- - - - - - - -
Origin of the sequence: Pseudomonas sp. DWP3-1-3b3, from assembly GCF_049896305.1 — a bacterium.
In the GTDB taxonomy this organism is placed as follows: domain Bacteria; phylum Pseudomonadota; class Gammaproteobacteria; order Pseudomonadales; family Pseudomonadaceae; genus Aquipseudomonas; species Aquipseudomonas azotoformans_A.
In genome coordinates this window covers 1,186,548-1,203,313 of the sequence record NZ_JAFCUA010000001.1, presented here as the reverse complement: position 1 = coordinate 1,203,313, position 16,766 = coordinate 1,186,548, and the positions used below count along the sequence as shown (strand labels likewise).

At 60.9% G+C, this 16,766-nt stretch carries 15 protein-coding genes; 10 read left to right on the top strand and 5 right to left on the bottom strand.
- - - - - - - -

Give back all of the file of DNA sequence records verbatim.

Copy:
Origin of the sequence: Pseudomonas sp. DWP3-1-3b3, from assembly GCF_049896305.1 — a bacterium.
In the GTDB taxonomy this organism is placed as follows: domain Bacteria; phylum Pseudomonadota; class Gammaproteobacteria; order Pseudomonadales; family Pseudomonadaceae; genus Aquipseudomonas; species Aquipseudomonas azotoformans_A.
In genome coordinates this window covers 1,186,548-1,203,313 of the sequence record NZ_JAFCUA010000001.1, presented here as the reverse complement: position 1 = coordinate 1,203,313, position 16,766 = coordinate 1,186,548, and the positions used below count along the sequence as shown (strand labels likewise).

At 60.9% G+C, this 16,766-nt stretch carries 15 protein-coding genes; 10 read left to right on the top strand and 5 right to left on the bottom strand.